14 of 2014: the book edition

The silver lining to the cloud that is my child’s aversion to sleep is the amount of reading I’ve done this year. Hoping to read two books a month, I surpassed that goal, reading an average of three books a month for a total of 37 books at the time this was written (a 38th may appear depending upon the next few nights of sleep).

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My favorite 14 books read in 2014 are as follows (ordered by date read):

1. Allegiant by Veronica Roth

Whereas I felt Suzanne Collins’ ending to The Hunger Games trilogy was a copout, I thought Roth ended the Divergent series bravely and perfectly.

2. The Fault in Our Stars by John Green

I was surprised to find this touted tear-jerker rather uplifting.

3. Hex Hall by Rachel Hawkins

A fun read, this had a Buffy, the Vampire Slayer type of campiness to it.

4. Anna and the French Kiss by Stephanie Perkins

Romance is not my favorite genre; however, Stephanie Perkins does it right. She made me want to grab my passport and book the next flight to France.

5. City of Heavenly Fire by Cassandra Clare

While not her best in the series, I enjoyed how Clare ended her epic tale.

6. Run to You by Clara Kensie

Told in six installments, this paranormal thriller was full of unexpected twists. It kept me on my toes, as well as the edge of my seat.

7. Lux: Opposition by Jennifer L. Armentrout

A page-turning end to a creative sci-fi series, Lux, Armentrout makes me want to have a close encounter.

8. Orange is the New Black by Piper Kerman

This was an eye-opening read about our justice system. Though the TV version has been greatly dramatized, I found the tamer real-life account to be more harrowing.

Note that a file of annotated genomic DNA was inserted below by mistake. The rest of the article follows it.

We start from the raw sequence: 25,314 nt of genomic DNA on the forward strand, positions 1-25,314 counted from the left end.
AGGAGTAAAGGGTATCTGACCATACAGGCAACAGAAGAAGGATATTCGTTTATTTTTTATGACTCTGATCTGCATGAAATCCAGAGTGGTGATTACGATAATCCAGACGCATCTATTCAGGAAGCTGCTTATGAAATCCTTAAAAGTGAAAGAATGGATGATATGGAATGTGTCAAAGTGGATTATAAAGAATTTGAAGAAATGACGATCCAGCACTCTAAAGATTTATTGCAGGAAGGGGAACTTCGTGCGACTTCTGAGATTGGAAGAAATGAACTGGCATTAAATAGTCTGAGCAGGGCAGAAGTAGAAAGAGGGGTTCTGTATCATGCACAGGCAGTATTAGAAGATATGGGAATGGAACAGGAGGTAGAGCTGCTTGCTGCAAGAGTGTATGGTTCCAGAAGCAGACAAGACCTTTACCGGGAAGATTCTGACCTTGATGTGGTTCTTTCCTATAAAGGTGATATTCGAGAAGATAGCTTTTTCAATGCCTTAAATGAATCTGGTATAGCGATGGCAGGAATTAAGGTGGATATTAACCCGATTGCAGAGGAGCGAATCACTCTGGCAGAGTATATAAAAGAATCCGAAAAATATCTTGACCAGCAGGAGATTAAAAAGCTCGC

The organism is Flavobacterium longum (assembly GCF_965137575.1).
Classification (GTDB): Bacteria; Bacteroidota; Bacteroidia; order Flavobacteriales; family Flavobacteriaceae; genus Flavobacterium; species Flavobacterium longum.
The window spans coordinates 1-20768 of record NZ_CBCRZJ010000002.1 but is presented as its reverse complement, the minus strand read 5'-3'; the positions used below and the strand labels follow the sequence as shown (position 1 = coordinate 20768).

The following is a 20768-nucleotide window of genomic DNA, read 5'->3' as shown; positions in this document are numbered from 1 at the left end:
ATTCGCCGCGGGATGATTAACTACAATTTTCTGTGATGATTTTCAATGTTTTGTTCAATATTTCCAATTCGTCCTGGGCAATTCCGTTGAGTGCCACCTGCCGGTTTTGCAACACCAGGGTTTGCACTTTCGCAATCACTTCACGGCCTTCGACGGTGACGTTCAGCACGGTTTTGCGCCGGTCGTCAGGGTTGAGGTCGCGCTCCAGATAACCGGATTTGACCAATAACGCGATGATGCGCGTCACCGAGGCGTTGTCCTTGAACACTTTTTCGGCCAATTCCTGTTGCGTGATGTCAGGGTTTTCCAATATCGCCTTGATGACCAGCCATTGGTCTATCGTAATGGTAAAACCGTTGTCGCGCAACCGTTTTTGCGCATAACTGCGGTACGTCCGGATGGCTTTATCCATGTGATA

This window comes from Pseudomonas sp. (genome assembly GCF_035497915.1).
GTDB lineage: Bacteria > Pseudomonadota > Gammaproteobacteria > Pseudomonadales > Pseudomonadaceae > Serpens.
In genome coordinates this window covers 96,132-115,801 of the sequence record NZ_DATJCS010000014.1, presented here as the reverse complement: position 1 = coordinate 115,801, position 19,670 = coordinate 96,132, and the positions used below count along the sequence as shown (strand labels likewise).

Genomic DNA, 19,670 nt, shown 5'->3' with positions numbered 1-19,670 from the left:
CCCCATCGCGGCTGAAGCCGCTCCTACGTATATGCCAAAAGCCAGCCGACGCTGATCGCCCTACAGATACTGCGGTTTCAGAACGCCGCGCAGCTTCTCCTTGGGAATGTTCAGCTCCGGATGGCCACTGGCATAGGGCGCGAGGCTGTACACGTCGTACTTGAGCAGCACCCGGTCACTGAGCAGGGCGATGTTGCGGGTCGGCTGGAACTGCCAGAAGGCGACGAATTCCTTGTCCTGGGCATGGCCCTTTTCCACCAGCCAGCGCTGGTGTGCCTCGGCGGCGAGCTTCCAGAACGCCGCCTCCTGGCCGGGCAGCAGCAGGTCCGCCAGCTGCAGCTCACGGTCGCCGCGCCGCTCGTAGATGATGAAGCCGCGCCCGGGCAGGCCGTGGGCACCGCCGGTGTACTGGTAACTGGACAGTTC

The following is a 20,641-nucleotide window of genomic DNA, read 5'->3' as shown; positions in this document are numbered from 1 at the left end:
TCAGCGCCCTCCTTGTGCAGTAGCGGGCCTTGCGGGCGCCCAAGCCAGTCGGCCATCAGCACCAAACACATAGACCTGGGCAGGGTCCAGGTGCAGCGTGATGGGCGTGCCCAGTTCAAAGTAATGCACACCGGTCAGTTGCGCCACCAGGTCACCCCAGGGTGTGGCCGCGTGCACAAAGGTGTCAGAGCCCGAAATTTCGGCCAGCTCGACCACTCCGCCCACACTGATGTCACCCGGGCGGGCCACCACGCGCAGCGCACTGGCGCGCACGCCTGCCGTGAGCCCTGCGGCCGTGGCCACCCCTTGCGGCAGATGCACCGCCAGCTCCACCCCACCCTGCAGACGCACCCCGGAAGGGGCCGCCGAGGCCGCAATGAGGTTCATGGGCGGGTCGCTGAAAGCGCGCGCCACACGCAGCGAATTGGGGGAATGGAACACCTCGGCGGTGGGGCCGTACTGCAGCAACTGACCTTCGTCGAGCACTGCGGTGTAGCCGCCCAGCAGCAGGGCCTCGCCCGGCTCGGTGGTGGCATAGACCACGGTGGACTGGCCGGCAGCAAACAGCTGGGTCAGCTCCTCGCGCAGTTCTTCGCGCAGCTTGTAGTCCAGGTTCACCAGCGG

9. Z: A Novel of Zelda Fitzgerald by Therese Anne Fowler

Having a great fascination with Zelda Fitzgerald since high school, it was fun to read this (admittedly fictional) interpretation of her unusual life.

10. The Eternity Cure by Julie Kagawa

Two of my favorite genres, dystopian YA & vampire YA, are a beautiful marriage in the hands of Kagawa.

11. The Future of Us by Jay Asher

A thought-provoking coming-of-age story about how the present affects the future & how our dreams for the future can affect the present and what it means to be happy. Having been a HS junior in 1996 like the female protagonist, I also loved the nostalgia of this great read.

12. Looking for Alaska by John Green

This book stayed with me. For weeks.

13. Just One Year by Gayle Forman

Forman does a brilliant job showing how just one day can affect a greater expanse of time in one’s life – in this case, one year.

14. A Lesson Before Dying by Ernest J. Gaines

This moving story, reminiscent of To Kill a Mockingbird and Shawshank Redemption, is so well told, I now want to read everything Gaines has written.

What are your favorite reads from 2014?

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